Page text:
In the last couple of weeks, I’ve had more contact with the NHS than I’ve had cause to have for a couple of years. Two visits to the dentist (for one filling & a tooth filing – fun); one trip to my new GP; one prescription; a series of blood tests; and an x-ray.

I spent less than half an hour – in total – waiting for all these appointments and tests. In fact, my dentist is so good, I was out of the chair 1 minute after my first appointment was due to start, because he called me in early. Even the dreaded walk-in blood test clinic involved no more than 5 minutes waiting. (Usually, such trips are like visits to the most boring and painful deli counters in existence.) The longest wait was for the x-ray, but that seemed to be because I’d never been a patient at the hospital before and needed to fill in even more forms.

The total financial cost of all of this? £56.10 – and all bar £7.60 of that was spent on my teeth.

It’s at times like this that I am inordinately grateful for the NHS. I walked into my GP’s surgery with a list of ailments I wanted checking out. I didn’t need to worry that the cost of any treatment I might need would be prohibitive to receiving it. (Unless I happened to need a vast quantity of prescription meds.) I even got to be a guinea pig for a med student, so I was doing my own bit for the education of future generations of doctors.

If only more doctors looked like this…
On Saturday, I read an article about a student in the US who’d just been diagnosed with Crohn’s disease. [Not going to lie, the reason my eye was drawn to the article was less about the topic and more about the fact that the image that accompanied it was of George Clooney in ER, c.1997.] It explored the cost of her disease and stupid, innocent, British me, thought that the article would explore how it’s affected her physically. But no, it was about the financial costs and it was horrific reading. The medical bills for the hospital stays and tests that resulted in her diagnosis amounted to $13,246.53. I barely understand the workings out of how this was covered, but clearly she was lucky to have good insurance. 
The thrust of the article was that she now faced the dilemma of how to remain insured, as a soon-to-graduate postgrad and as someone no longer eligible to be covered by their parent’s insurance. It’s terrifying that dilemmas such as whether or not to be uncovered for 6 months, just to qualify for a particular type of insurance, have to be faced. Isn’t someone’s health more important that an insurance company making money? But thus speaks the voice of someone raised by the NHS…
What terrified me even more was the fact that none of the comments on the article complained about the state of US healthcare – they simply accepted it and provided helpful hints for generic medications or insurance loopholes. 
Why oh why do Americans accept this state of affairs? I know that’s a massive generalisation and that many are fighting it, but why aren’t more people? Why are people against Obama’s healthcare legislation that enabled those who couldn’t afford healthcare to have it without financial worries? But, perhaps most importantly for those on this side of the Atlantic, why oh why is our current government so determined to destroy one of our country’s greatest social assets?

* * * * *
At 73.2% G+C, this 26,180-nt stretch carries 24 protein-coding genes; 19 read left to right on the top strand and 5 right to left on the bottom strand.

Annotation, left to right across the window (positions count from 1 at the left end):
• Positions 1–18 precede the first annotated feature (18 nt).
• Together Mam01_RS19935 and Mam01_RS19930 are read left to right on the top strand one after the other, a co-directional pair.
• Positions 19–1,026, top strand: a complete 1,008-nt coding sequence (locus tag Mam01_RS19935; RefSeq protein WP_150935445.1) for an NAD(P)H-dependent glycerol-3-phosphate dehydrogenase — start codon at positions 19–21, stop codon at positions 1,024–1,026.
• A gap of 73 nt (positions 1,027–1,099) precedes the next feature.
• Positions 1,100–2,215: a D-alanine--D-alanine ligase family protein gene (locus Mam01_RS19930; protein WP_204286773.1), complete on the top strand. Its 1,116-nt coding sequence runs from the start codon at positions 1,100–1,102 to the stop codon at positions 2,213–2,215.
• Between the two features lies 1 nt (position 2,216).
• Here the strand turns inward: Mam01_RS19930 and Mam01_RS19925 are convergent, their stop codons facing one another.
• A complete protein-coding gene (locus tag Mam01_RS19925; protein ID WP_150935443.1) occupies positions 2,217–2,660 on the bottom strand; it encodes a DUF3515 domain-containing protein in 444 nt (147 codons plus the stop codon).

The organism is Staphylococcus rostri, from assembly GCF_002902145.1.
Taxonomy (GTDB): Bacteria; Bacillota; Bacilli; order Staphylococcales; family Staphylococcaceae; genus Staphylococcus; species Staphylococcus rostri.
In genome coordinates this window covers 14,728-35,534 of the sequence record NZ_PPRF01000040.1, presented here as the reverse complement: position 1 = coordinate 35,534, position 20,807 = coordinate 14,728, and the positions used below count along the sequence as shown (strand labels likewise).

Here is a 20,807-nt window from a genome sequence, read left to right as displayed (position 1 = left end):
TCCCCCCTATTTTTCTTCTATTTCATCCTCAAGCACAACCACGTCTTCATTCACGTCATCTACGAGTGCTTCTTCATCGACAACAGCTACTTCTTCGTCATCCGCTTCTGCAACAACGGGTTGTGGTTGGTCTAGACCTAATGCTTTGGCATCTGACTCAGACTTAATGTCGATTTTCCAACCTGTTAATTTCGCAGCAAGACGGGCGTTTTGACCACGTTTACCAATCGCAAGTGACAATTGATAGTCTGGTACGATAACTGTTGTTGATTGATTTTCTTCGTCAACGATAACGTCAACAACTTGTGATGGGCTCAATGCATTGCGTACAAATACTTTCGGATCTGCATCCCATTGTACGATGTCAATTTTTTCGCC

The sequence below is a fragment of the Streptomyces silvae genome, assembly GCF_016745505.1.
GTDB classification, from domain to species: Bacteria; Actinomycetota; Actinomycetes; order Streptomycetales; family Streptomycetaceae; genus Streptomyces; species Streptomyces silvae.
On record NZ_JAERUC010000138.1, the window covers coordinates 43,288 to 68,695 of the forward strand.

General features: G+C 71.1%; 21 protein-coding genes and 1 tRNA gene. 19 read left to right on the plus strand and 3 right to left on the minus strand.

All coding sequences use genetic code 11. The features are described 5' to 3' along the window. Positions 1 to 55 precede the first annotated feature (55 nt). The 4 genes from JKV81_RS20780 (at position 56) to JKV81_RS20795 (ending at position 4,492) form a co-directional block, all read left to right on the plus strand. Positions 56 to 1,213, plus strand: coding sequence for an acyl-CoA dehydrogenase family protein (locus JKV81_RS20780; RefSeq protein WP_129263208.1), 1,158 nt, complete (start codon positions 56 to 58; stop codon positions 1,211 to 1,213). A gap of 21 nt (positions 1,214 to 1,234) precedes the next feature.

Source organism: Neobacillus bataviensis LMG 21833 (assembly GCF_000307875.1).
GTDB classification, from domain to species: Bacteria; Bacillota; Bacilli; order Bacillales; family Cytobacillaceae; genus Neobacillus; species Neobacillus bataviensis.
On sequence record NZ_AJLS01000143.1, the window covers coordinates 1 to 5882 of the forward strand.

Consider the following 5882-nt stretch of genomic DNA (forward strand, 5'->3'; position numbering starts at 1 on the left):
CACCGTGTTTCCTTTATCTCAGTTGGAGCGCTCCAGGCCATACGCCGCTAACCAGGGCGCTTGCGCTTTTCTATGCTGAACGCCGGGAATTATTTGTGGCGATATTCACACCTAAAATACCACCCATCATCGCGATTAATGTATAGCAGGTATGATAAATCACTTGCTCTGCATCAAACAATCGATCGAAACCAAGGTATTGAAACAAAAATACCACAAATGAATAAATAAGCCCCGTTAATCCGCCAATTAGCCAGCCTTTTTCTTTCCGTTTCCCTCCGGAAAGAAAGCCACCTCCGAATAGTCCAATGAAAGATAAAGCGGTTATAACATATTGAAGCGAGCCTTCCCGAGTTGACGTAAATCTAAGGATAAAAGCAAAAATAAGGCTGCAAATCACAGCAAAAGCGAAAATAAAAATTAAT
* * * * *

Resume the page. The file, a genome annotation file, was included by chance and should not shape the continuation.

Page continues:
Friday Fun with animals and politicians

Ahhh, the first Friday of the school year. All around the country, teachers will be breathing a sigh of relief that it’s the weekend, while parents are bemoaning the return of their children after only just giving them back to the education system again. On both counts, it’s a day in need of fun…

It’s been a while since the last Friday Fun and as a result, the notes in my phone of things to highlight have become a little mysterious. I’m particularly disappointed that, despite Googling, I can’t work out what gem ‘hamsters eating popcorn’ referred to – but fortunately, I have another hamster gem that fills the void. I believe the title – 2 hamsters, 1 wheel – says it all.

Animals are traditional Friday Fun fodder, as are amusing musical videos. Occasionally, Star Wars themed things are fun too, so this re-interpretation of Call Me Maybe using all six Star Wars movies is doubly fun. (Warning: features Jar Jar Binks.) 
Moving on to some slightly more niche fun, many of you will be aware that election season is hotting up over the pond. Most of the time, us Brits watch proceedings with disbelief at who is considered a potential leader of the free world, but every so often we get inspired too – like after Michelle Obama and Bill Clinton’s speeches to the Democratic convention this week. I’ll always have a soft spot for Bill Clinton, partly because he made my A-level in US politics so much more interesting than it might have been thanks to the Starr Report and the impeachment process, and partly because he’s the only US President I’ve ever got close to physically. [No, not in *that* way, obviously, well, maybe not that obviously given it’s Clinton we’re talking about…] He gave a lecture at my university in my 3rd year and I got to see him walk into a building – that was pretty exciting as far as I was concerned. Anyway, the niche fun is a trove of campaign videos from the winner of ever Presidential election since 1952 and it makes for fascinating watching.
Being the geek I am, I watched them chronologically from 1952 onwards. I’d recommend starting in that year, if only because Eisenhower’s film was short, animated and had a catchy song. After that, skip through the others until you get to Nixon whose films – in hindsight – are quite frankly creepy. Courtesy of the Museum of the Moving Image, The Living Room Candidate is a brilliant resource. As well as the films, the details of each candidate and the results of the election are covered too, so it’s both fun and educational. 
If you need a little antidote to that rather high-brow fun, I’ll close with another clip I’ve realised I’ve had opened in a browser tab for about the last month (possibly longer) presumably so I’d remember to include it for Friday Fun. It combines two of my favourite things: The Muppets and When Harry Met Sally. I’ll leave you to figure out the rest…

A caffeinated discovery